Driving around our expansive El Dorado County — sprawling from the Valley up through the foothills and forests to Lake Tahoe — I am constantly amazed at the diversity and beauty of the terrain.
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I am equally impressed by the diversity of our school districts.
Yet after a quarter century of striving to improve the quality of education in both large and small, urban and deeply rural districts, I am feeling a growing concern — and personal sadness — about our local schools and the future of education in our communities.
My primary concern is not just about the pivotal Proposition 30 facing state voters in the Nov. 6 election but from a cumulative erosion of funding for schools in the past five years.
In El Dorado County alone our 12 local elementary districts, two unified districts and union high school district have been forced to cut about 20 percent from their annual budgets — about $22 million in real-world dollars. Numerous programs have had to be curtailed or canceled, with talented teachers and staff being laid off.
Amazingly, our schools have been able to sustain a solid performance level of 81 percent, despite cutback upon cutback. I credit the professionalism and dedication of our teaching, administrative and support staffs, as well as involved parents in our schools.
However, in my conversations with our professionals, I sense that the extra sacrifices most have made to sustain quality have taken a personal toll. The cuts are creating a level of discouragement and fatigue that begins to approach burnout for some.
There are two types of cuts: direct reductions in funding due to the multi-billion-dollar statewide budget deficit, and “deferred” payments — which amount to the same thing (cutting people and programs) locally.
Then comes this year’s blow (if voters reject Prop. 30): By the end of the school year, our districts must make another drastic cut of about 10 percent, or about $455 per student on a basis of $5,000 per student from the state. This would amount to several million more dollars.
While I am not advocating on behalf of Prop. 30, I feel it is my responsibility to warn of the immediate and longer-term impacts of its failure — impacts that will directly impact our 30,000 students, 6,500 professionals and support staff, and the overall quality of the education we provide our children.
Based on my lifetime of experience in education, including a quarter century with the El Dorado County Office of Education in budgeting, special services and as superintendent, last month I said publicly that the impacts would be “horrific.” I stand by that professional assessment.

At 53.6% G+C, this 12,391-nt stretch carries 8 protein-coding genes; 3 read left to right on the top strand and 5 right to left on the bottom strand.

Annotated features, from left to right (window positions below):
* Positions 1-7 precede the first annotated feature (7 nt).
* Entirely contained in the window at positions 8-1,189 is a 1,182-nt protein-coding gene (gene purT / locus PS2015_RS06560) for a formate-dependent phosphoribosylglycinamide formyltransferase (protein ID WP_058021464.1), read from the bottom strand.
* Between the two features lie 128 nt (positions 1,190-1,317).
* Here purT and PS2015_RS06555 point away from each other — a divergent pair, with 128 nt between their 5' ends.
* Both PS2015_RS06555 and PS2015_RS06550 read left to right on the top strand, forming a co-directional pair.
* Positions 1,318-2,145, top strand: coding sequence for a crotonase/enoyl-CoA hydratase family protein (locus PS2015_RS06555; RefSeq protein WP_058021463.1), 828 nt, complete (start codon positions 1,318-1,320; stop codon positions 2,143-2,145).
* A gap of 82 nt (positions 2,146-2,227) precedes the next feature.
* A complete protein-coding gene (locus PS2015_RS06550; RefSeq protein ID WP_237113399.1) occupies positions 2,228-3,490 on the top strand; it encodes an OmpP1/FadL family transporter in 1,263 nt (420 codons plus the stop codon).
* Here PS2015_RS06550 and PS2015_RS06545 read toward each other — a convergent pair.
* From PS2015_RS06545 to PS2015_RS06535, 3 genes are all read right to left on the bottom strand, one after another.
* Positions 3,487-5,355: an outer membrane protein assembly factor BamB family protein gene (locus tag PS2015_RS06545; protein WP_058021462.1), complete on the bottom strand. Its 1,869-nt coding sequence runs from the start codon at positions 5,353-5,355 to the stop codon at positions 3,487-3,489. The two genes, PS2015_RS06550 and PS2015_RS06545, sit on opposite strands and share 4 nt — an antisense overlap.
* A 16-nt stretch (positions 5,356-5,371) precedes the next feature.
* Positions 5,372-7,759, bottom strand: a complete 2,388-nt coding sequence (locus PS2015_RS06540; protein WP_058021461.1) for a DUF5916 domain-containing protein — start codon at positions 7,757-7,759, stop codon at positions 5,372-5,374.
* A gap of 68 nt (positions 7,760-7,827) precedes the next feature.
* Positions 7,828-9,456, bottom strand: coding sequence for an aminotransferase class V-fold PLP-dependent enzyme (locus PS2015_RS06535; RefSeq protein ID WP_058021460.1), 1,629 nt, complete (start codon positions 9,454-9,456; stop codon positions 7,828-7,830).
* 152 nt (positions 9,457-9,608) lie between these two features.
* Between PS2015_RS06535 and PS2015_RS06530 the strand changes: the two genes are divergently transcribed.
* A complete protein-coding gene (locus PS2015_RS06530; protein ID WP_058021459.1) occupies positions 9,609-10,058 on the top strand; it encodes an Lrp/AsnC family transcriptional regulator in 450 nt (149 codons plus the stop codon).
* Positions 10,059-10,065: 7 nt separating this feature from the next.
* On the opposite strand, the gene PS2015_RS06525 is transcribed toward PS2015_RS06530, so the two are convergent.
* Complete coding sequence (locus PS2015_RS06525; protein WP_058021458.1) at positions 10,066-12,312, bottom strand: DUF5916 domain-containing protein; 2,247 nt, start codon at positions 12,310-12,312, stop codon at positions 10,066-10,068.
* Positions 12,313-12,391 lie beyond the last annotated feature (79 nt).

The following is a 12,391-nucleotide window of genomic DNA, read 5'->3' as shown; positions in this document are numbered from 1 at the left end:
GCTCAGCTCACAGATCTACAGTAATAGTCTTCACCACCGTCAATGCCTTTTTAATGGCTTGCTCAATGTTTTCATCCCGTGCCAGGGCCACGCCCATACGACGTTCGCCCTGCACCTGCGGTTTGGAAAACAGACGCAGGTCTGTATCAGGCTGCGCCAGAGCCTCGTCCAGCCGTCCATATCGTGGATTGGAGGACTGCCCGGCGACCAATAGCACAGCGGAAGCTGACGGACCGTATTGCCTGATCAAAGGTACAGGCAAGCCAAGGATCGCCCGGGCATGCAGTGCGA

It is demoralizing to those of us who have spent our careers trying to provide quality education for children, and now we’re dismantling programs that make a real difference.
I am not alone in my concern and sadness at witnessing the erosion of the quality educational programs I have spent a career helping build. It is what I hear from officials in our local districts, from colleagues statewide, from teaching and support staff throughout our schools, and even from within the County Office of Education itself.
Deputy Superintendent Jeremy Meyers, in charge of educational services and programs, believes that we are quite literally at a “tipping point” where quality cannot be sustained despite the dedication and best efforts of our staff. He notes that the cutbacks are not only increasing class sizes and reducing programs but are actually ending the careers of some teachers.
He’s right. We are seeing the brightest, our youngest folks who are coming into the profession at a time when we’re then saying to them, “We can’t continue,” as we hand them layoff notices under the last-in-first-out seniority rule.
The loss of another 10 percent in per-student funding, on top of the deep cuts already made, could mean shortening the school year by three full weeks.
And despite the rhetoric of politicians on the importance of education to America, do we really believe — in comparison to other countries and the world economy — that we want our kids in the United States to receive three weeks less of school?
Vicki L. Barber, Ed.D., has been a professional educator for more than four decades. She was elected Superintendent of Schools for the El Dorado County Office of Education in 1994, after serving as Director of Special Services and Assistant Superintendent for Business Services in the 1980s and Deputy Superintendent for Administrative Services in the early 1990s. She has received several statewide awards for educational excellence, and is active in local nonprofit and community-based organizations. She can be emailed at firstname.lastname@example.org.